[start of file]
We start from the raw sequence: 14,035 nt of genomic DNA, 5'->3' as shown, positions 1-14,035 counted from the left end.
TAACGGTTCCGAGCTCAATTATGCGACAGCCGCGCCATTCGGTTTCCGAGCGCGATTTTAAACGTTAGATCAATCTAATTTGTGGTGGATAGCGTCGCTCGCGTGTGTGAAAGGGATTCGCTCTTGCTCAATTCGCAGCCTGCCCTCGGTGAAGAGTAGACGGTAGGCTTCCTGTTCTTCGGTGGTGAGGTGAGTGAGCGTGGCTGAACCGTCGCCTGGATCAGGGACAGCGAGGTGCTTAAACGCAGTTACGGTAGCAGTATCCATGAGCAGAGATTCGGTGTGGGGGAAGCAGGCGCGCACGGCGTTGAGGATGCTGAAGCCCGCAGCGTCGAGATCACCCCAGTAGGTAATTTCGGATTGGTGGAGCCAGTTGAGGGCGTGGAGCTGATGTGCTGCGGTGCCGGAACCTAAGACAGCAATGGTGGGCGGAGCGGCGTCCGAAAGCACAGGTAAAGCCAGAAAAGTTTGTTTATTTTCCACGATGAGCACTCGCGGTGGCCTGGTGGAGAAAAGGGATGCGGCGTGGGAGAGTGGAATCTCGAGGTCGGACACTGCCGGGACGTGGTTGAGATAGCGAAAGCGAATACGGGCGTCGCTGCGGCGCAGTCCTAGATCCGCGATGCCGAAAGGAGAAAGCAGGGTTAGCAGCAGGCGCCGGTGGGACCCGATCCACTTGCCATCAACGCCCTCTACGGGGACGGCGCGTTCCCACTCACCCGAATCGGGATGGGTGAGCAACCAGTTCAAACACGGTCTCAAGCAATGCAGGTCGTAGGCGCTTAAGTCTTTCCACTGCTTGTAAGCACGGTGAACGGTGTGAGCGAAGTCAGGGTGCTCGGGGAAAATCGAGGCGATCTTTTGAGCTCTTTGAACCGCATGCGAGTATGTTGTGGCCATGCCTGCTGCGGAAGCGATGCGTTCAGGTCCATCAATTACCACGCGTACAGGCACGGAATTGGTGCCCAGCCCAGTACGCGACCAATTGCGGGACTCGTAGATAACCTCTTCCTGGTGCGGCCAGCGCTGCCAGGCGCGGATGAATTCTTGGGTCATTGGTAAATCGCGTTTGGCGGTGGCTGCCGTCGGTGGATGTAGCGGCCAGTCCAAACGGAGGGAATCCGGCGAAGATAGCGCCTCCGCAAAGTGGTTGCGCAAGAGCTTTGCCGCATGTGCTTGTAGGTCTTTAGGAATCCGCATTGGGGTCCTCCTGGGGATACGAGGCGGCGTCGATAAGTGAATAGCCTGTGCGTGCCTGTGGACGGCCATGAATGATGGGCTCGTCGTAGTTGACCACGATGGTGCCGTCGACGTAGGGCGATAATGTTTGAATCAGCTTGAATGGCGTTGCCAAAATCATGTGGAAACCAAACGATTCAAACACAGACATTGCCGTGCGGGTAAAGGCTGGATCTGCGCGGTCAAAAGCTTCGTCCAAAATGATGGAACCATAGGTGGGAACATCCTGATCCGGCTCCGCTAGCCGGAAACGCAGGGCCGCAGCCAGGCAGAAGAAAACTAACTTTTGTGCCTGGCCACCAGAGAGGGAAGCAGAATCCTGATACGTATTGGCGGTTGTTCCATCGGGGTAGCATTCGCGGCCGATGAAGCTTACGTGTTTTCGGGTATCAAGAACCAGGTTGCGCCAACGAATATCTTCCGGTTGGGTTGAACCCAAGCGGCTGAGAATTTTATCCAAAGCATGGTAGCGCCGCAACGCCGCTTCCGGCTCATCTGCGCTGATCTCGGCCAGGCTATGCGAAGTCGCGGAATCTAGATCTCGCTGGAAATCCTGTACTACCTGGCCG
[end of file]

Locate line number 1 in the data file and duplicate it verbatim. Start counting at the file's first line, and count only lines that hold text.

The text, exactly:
We start from the raw sequence: 14,035 nt of genomic DNA, 5'->3' as shown, positions 1-14,035 counted from the left end.